Most middle school students are not yet sexually active.  Many of them are not even on the skinny end of the sexually active bell curve (that is, they don’t have boyfriends or girlfriends yet, they haven’t had a first kiss, they might not have even started their periods or had their first orgasm yet).  So many parents ask me, “Why start comprehensive sex education now?”

Between busy school, home, and extra-curricular schedules, sex education is something that many parents find easy to put off until later – until it is a more pressing issue.

And while a fully comprehensive sexuality education obviously starts long before puberty, addressing issues like relationships and body parts and body image, there are many specific pieces of comprehensive sexuality education that the majority of young people are best suited to the middle school years.

Most middle school students are not yet sexually active.  I know I already said that, but it’s really important.  Most of the middle school students in my classes are open to conversation – and perspectives that may differ from their own – on many topics.  My co-teacher and I are able to broaden their perspectives through thoughtful, age-appropriate activities and discussions in really amazing ways.  When I have students in my classes who are more sexually active, they are just not as open to thoughtful discussions because the outcomes of these discussion hold meaning for their own understanding of themselves and their identity.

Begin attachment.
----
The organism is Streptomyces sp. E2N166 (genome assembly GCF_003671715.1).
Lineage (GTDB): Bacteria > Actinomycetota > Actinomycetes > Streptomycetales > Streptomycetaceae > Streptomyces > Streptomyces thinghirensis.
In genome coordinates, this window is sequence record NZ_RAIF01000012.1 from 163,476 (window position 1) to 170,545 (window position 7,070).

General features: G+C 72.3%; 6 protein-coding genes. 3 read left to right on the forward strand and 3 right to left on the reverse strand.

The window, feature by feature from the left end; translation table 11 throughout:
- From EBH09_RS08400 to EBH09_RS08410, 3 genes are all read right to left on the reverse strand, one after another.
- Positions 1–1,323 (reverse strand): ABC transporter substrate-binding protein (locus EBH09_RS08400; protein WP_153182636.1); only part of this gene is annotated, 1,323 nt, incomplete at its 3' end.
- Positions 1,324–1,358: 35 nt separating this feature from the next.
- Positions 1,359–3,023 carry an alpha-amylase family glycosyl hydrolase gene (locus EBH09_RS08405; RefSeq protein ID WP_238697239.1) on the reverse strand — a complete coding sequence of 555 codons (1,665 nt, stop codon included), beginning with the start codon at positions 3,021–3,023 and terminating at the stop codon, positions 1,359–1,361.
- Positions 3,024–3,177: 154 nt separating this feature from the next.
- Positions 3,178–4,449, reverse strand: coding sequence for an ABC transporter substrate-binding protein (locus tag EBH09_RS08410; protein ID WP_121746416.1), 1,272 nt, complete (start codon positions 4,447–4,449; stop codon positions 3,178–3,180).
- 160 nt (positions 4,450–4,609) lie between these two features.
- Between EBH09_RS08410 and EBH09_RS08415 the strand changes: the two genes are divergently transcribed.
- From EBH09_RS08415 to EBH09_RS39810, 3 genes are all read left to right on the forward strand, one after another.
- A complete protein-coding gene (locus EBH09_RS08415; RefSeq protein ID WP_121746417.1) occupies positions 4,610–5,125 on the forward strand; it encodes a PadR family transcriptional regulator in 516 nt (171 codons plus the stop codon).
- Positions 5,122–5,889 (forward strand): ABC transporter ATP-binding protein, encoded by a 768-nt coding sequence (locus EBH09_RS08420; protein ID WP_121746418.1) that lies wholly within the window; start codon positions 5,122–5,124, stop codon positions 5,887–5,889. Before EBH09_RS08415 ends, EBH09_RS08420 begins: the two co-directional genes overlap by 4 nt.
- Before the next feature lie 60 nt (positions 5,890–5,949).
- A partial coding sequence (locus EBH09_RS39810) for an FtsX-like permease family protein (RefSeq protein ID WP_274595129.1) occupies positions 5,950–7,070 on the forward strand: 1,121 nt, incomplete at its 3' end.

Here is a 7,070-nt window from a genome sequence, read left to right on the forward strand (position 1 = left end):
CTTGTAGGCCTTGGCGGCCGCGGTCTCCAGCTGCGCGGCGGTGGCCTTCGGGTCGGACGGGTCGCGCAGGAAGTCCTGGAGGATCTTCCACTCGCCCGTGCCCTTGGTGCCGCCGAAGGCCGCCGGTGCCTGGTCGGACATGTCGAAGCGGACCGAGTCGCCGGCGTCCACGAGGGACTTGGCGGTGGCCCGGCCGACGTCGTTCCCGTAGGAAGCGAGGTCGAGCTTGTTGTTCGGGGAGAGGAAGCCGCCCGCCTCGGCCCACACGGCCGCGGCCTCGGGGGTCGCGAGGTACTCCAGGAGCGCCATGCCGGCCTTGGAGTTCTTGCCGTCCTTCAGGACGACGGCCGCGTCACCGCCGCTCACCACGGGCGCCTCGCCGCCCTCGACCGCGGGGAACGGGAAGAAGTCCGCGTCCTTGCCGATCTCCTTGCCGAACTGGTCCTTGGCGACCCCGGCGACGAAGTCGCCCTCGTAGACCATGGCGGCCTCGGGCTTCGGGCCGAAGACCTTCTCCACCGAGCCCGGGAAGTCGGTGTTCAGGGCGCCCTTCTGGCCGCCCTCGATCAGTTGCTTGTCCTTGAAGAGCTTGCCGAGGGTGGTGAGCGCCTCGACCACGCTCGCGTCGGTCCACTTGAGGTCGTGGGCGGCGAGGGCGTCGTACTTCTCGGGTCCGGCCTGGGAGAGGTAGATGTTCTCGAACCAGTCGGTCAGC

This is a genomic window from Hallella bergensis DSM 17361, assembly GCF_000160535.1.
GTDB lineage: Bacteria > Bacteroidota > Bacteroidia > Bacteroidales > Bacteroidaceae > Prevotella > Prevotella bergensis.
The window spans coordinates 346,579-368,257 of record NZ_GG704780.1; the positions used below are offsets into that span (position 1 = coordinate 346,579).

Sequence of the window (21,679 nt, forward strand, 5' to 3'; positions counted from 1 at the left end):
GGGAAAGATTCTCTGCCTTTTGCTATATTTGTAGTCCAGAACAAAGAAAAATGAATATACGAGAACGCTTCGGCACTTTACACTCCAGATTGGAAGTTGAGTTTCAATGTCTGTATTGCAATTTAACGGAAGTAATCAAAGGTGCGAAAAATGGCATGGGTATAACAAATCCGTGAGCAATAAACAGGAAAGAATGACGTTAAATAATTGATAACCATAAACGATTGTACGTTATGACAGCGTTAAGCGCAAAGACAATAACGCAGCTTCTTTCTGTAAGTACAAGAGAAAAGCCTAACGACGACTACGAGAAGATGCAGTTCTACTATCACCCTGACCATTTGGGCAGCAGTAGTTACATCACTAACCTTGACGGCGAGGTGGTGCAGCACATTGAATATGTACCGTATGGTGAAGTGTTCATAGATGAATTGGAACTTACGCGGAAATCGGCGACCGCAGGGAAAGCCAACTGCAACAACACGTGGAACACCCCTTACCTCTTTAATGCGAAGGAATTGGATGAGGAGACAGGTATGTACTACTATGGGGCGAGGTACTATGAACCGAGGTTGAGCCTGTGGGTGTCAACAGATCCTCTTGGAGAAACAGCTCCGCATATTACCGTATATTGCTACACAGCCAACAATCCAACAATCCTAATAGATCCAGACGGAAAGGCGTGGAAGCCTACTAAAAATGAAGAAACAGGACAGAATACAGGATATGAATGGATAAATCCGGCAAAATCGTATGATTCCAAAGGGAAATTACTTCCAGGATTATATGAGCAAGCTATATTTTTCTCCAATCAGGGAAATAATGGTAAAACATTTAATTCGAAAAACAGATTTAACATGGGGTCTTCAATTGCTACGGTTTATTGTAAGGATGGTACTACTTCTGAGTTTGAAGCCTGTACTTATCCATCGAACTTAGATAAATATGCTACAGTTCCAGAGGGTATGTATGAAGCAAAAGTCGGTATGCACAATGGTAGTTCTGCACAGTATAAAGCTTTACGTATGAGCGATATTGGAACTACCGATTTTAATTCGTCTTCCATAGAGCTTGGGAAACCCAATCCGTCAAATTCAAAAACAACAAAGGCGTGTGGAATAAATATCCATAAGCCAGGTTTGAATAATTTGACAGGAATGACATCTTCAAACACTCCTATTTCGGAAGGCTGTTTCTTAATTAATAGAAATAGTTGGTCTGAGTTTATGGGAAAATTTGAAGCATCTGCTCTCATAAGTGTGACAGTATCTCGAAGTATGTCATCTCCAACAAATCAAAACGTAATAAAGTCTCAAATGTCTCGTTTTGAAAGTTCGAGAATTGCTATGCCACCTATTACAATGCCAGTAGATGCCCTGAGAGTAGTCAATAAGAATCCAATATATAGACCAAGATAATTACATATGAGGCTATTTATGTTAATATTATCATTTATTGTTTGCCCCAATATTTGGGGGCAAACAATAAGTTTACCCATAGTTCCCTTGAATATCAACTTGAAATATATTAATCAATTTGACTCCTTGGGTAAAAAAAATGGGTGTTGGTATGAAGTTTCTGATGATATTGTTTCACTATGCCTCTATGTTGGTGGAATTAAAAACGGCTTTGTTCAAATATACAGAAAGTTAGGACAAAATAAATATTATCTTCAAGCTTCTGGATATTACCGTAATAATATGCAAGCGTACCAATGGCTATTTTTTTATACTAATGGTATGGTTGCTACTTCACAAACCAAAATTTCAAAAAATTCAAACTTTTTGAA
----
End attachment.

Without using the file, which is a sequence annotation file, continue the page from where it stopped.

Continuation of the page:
It is simply far better for young people to discuss sexuality with breadth and in-depth for the first time as a theoretical topic that does not hold bearing on their own sexuality rather than as an emerging sexually active individual who now has a whole new raft of conversations and thoughts with which to evaluate their past decisions and therefore their own identity.